“The inspiration for rewriting the timeline came from when I was fortunate enough to attend WWDC 2019 as a scholar,” explains Chirp developer Will Bishop. “During the keynote, Apple announced SwiftUI, a new framework that allowed developers to develop their user interfaces much faster than ever before. However, not only did it increase the speed, it opened up a whole new way to create apps for the Apple Watch,” he explains.

“Prior to SwiftUI, all user interface on Apple Watch was drag-and-drop, which, while convenient, has some major drawbacks. So feeling inspired from this announcement, I left the keynote hall and immediately began working on reimplementing the timeline with SwiftUI,” he says.

Direct messages were updated, too, and now include images and tweets that were shared through the private messaging feature.

Chirp 2.0 also introduces support for live complications on Apple Watch. That means you can see recent tweets right on the watch face, and tap on them to be redirected back to the Chirp app to reply, like or retweet. This feature is also available only to Pro users.

Another enhancement lets you add a little flair to your Twitter username by making it colorful — a feature that was inspired by a user’s request. Included as a one-off in-app purchase, it’s $1 for Pro users or $2 for non-Pro users to take advantage of this option. Bishop attributes the pricing decision to the backend work required to implement the feature on his part. It also makes for an additional revenue stream, by being available to those who don’t want to pay for the Pro version of the app.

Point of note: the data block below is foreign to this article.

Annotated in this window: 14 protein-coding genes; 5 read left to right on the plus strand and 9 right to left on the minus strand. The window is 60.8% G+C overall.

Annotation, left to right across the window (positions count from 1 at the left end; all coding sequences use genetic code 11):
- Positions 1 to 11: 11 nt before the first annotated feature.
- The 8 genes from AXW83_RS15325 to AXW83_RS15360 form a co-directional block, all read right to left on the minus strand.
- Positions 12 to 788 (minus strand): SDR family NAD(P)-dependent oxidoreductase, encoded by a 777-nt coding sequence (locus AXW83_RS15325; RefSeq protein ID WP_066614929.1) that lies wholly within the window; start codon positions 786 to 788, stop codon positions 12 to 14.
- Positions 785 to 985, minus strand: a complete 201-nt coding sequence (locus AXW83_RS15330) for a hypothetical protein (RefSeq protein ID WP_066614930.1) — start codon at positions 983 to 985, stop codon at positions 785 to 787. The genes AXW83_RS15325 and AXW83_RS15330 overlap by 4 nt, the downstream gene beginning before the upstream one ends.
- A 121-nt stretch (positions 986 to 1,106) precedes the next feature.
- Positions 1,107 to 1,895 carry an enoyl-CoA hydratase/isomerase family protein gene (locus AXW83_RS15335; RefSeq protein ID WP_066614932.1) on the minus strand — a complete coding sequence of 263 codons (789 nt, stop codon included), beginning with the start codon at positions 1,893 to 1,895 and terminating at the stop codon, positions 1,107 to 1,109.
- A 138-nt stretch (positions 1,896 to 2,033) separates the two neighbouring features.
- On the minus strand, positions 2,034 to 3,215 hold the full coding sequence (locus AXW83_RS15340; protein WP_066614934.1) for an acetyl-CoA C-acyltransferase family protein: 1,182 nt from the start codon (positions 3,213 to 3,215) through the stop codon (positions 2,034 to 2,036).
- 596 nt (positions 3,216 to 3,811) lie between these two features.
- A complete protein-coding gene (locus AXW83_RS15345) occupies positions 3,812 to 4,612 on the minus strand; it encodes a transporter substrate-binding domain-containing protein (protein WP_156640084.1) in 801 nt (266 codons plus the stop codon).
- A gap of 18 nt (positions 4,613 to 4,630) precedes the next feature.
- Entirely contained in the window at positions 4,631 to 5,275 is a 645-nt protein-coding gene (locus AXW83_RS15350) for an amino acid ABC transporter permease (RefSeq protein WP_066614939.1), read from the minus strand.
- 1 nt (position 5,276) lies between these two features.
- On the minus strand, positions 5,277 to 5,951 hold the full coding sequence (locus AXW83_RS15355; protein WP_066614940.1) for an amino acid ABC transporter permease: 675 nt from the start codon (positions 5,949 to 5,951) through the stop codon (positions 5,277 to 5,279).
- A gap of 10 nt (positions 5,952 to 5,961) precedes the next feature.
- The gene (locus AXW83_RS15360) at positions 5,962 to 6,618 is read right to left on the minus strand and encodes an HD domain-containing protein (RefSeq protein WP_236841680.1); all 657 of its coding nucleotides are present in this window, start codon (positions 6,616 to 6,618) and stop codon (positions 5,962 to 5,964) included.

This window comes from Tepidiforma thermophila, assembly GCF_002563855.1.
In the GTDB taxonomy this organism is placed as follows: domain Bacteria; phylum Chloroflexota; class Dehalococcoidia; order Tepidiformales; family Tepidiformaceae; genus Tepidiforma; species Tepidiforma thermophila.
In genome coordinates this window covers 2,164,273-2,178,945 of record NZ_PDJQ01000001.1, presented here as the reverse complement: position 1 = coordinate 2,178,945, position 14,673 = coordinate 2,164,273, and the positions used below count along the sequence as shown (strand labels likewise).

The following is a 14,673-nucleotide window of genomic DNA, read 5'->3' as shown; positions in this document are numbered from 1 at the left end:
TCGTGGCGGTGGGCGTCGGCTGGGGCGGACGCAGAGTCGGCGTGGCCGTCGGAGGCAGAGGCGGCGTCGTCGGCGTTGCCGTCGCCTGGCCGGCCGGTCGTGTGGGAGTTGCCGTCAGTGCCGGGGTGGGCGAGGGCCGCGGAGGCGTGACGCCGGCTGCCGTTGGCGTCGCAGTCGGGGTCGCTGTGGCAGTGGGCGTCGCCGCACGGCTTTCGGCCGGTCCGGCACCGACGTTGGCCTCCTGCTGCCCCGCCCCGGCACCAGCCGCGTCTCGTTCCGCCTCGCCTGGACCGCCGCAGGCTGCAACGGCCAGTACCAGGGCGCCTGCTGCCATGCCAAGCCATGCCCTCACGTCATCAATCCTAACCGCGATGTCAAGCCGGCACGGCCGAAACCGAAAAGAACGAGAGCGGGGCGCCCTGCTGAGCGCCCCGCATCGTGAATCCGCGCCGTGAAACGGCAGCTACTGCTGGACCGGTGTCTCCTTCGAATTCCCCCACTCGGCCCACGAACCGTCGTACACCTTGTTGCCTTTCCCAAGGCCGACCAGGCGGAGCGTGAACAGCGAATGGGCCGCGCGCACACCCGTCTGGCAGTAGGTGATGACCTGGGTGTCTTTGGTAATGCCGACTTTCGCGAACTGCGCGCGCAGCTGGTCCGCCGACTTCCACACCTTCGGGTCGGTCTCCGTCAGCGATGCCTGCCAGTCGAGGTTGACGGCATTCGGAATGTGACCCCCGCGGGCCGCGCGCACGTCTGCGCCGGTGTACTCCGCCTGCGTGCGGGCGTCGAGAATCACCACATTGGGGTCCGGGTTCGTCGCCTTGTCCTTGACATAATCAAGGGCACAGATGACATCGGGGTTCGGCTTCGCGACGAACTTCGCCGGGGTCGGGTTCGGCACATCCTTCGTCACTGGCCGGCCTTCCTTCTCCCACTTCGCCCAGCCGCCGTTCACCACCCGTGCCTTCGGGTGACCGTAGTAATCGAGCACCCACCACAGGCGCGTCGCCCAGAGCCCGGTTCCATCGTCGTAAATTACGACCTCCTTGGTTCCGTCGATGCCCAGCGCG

However, Bishop notes that the option will be available for free during Pride month (June) so everyone can make their username rainbow-colored, if they choose.

In addition, Chirp 2.0 is now available in a number of languages, besides English, including Chinese (simplified), Danish, German, Hungarian, Italian, Japanese, Portuguese, Russian and Spanish (Latin America).

The app itself is a free download from the iOS or Apple Watch App Store. 

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New tweet generator mocks venture capitalists – TechCrunch

“Airbnb’s unit economics are quite legendary — the S-1 is going to be MOST disrupted FASTEST in the next 3 YEARS? Caps for effect.”

Who tweeted that? Initialized Capital’s Garry Tan? Homebrew’s Hunter Walk? Y Combinator co-founder Paul Graham? Or perhaps one of the dozens of other venture capitalists active on Twitter .

No, it was Parrot.VC, a new Twitter account and website dedicated to making light of VC Twitter. Brother-sister duo Samantha and Nick Loui, the creators of the new tool, fed 65,000 tweets written by some 50 venture capitalists to a machine learning bot. The result is an automated tweet generator ready to spew somewhat nonsensical (or entirely nonsensical) <280-character statements.

According to Hacker News, where co-creator Nick Loui shared information about their project, the bot uses predictive text to generate “amazing, new startup advice,” adding “Gavin Belson – hit me up, this is the perfect acquisition for Hooli,” referencing the popular satirical TV show, “Silicon Valley.” 

This isn’t the first time someone has leveraged artificial intelligence to make fun of the tech community. One of my personal favorites, BodegaBot, inspired by the Bodega fiasco of late 2017, satirizes Silicon Valley’s unhinged desire to replace domestic service with technology.



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Twitter launches a Privacy Center to centralize its data protection efforts – TechCrunch

Twitter today is launching a new resource that aims to serve as the central place for everything related to the company’s efforts around privacy and data protection. The new site, the Twitter Privacy Center, will host information about Twitter’s initiatives, announcements and new privacy products, as well as other communication about security incidents. Related to these changes, Twitter is setting up a new company, Twitter International Company, to manage its service in the EU.